Moreover, when using the apparatus of the present invention, the discrimination of multiple kinds of fine particles, which has been difficult in heretofore proposed techniques involving fluid control with a microchip, can be performed very quickly (with a short response time), accurately and efficiently by one procedure. In particular, the use of the apparatus of the present invention is more advantageous than the heretofore proposed techniques involving microchip fluid control, in that the apparatus is capable of discriminating the target fine particles easily even when using a trace amount of a sample.

BRIEF EXPLANATION OF THE DRAWINGS

The patent or application file contains at least one drawing executed in color. Copies of this patent or patent application publication with color drawing(s) will be provided by the Office upon request and payment of the necessary fee.

FIG. 1 is a set of schematic diagrams showing one embodiment of the fine-particle recovering apparatus according to the present invention (working example). (a) is a front elevation of part (the collector and flow path) of the apparatus; and (b) is an enlarged view of the portion enclosed in the dotted line in (a). (b) also shows the state of a laser beam (3 b) emitted from a laser beam emitting aperture (3 a). In FIGS. 1( a) and (b), 2 indicates a flow path; 5, a flow path inlet; and 6, a flow path outlet. In FIG. 1( b), 1 indicates a collector; 1 a and 1 b, chambers provided in the collector; 3, a laser beam emitter; 3 a, an emitting aperture; 3 b, a laser beam; and 4, an outer wall. FIG. 7 is a set of color photographs corresponding to FIG. 1( a), which were taken from the front of the fine-particle recovering apparatus.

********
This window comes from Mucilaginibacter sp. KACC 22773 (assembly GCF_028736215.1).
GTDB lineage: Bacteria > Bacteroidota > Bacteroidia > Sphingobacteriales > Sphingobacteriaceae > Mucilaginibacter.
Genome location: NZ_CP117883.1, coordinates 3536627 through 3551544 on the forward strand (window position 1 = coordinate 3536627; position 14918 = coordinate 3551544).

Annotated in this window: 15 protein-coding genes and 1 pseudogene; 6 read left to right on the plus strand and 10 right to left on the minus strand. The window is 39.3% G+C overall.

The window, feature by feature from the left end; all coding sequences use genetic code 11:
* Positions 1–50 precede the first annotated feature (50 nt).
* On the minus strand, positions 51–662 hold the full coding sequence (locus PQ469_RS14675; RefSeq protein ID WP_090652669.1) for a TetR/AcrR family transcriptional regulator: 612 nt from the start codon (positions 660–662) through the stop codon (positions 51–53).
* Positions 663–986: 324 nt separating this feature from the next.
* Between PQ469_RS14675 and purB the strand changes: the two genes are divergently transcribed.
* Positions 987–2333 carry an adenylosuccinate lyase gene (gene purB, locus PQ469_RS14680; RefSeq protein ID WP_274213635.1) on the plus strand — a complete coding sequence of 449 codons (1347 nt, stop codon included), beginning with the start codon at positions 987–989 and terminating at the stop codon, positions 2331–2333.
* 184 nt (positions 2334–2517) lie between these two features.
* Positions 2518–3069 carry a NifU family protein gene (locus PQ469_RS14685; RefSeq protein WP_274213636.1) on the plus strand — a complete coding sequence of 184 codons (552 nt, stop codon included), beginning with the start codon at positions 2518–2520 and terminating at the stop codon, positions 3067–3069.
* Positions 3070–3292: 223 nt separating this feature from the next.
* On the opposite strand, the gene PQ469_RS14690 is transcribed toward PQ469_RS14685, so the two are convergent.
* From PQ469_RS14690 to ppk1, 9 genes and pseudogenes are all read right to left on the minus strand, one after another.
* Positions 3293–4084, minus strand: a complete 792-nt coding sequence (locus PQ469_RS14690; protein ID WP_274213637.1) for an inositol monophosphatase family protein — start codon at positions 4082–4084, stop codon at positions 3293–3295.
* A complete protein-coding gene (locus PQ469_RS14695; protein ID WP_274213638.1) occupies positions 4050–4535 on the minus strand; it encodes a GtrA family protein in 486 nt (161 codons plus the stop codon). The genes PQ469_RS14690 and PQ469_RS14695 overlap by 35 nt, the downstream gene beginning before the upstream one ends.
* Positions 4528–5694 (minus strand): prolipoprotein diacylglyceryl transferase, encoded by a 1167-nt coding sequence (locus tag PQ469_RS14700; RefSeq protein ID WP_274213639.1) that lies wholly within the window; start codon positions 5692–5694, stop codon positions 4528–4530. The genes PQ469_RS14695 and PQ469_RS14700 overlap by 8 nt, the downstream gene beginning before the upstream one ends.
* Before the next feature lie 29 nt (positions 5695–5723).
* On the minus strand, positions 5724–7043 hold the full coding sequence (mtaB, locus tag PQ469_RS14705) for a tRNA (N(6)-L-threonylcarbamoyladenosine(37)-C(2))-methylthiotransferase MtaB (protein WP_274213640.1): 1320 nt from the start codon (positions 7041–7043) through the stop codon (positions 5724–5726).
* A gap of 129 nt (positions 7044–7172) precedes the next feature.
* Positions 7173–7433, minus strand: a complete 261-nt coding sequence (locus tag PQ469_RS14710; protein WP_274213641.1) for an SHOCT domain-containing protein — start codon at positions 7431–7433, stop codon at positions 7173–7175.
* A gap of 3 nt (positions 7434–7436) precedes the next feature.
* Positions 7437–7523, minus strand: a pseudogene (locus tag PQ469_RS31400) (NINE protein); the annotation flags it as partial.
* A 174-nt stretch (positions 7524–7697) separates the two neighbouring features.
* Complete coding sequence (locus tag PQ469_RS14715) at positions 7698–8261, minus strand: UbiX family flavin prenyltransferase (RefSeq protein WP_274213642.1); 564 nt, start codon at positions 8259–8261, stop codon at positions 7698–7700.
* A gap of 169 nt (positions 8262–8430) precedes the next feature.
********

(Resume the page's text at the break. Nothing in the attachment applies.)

FIG. 2 is a schematic diagram of the fine-particle recovering apparatus shown in FIG. 1, in which the laser beam emitter (3) is illustrated in more detail. In FIG. 2, 2 indicates the flow path; 5, the flow path inlet; 6, the flow path outlet; a, a sample (liquid or gas) feed port; b, a sample discharge port; and 3 a, a laser beam emitting aperture. The number 7 indicates an Nd:VAN laser; 8, a beam expander; 9, a reflecting mirror 1; 10, a dichroic mirror 2; 11, a dichroic mirror 1; 12, an objective lens 1; 13, a mercury lamp; 14, an ND filter (neutral-density filter); 15, an excitation barrier filter; 16, a fluorescence barrier filter; 17, a reflecting mirror 2; 18, a laser beam cut-off filter; 19, a CCD camera 1; 20, an objective lens 2; and 21, a CCD camera 2.